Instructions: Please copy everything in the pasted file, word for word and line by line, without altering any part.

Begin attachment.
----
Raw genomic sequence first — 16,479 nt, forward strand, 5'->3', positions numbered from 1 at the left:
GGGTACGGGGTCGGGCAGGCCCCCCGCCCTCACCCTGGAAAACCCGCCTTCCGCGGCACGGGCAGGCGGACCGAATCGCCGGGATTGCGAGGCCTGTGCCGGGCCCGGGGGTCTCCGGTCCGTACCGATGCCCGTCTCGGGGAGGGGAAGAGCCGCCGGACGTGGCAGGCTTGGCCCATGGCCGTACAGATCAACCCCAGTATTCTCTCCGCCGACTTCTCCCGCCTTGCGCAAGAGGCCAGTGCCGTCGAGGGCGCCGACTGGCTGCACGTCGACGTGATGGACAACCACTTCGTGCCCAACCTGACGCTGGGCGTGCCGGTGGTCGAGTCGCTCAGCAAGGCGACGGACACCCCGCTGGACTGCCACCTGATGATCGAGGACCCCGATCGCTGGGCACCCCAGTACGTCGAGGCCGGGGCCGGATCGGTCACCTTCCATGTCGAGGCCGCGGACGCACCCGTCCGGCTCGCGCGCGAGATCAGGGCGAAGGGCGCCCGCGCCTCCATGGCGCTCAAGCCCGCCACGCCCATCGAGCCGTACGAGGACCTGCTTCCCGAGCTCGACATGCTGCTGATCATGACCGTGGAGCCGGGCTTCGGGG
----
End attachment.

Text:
Raw genomic sequence first — 16,479 nt, forward strand, 5'->3', positions numbered from 1 at the left:
GGGTACGGGGTCGGGCAGGCCCCCCGCCCTCACCCTGGAAAACCCGCCTTCCGCGGCACGGGCAGGCGGACCGAATCGCCGGGATTGCGAGGCCTGTGCCGGGCCCGGGGGTCTCCGGTCCGTACCGATGCCCGTCTCGGGGAGGGGAAGAGCCGCCGGACGTGGCAGGCTTGGCCCATGGCCGTACAGATCAACCCCAGTATTCTCTCCGCCGACTTCTCCCGCCTTGCGCAAGAGGCCAGTGCCGTCGAGGGCGCCGACTGGCTGCACGTCGACGTGATGGACAACCACTTCGTGCCCAACCTGACGCTGGGCGTGCCGGTGGTCGAGTCGCTCAGCAAGGCGACGGACACCCCGCTGGACTGCCACCTGATGATCGAGGACCCCGATCGCTGGGCACCCCAGTACGTCGAGGCCGGGGCCGGATCGGTCACCTTCCATGTCGAGGCCGCGGACGCACCCGTCCGGCTCGCGCGCGAGATCAGGGCGAAGGGCGCCCGCGCCTCCATGGCGCTCAAGCCCGCCACGCCCATCGAGCCGTACGAGGACCTGCTTCCCGAGCTCGACATGCTGCTGATCATGACCGTGGAGCCGGGCTTCGGGG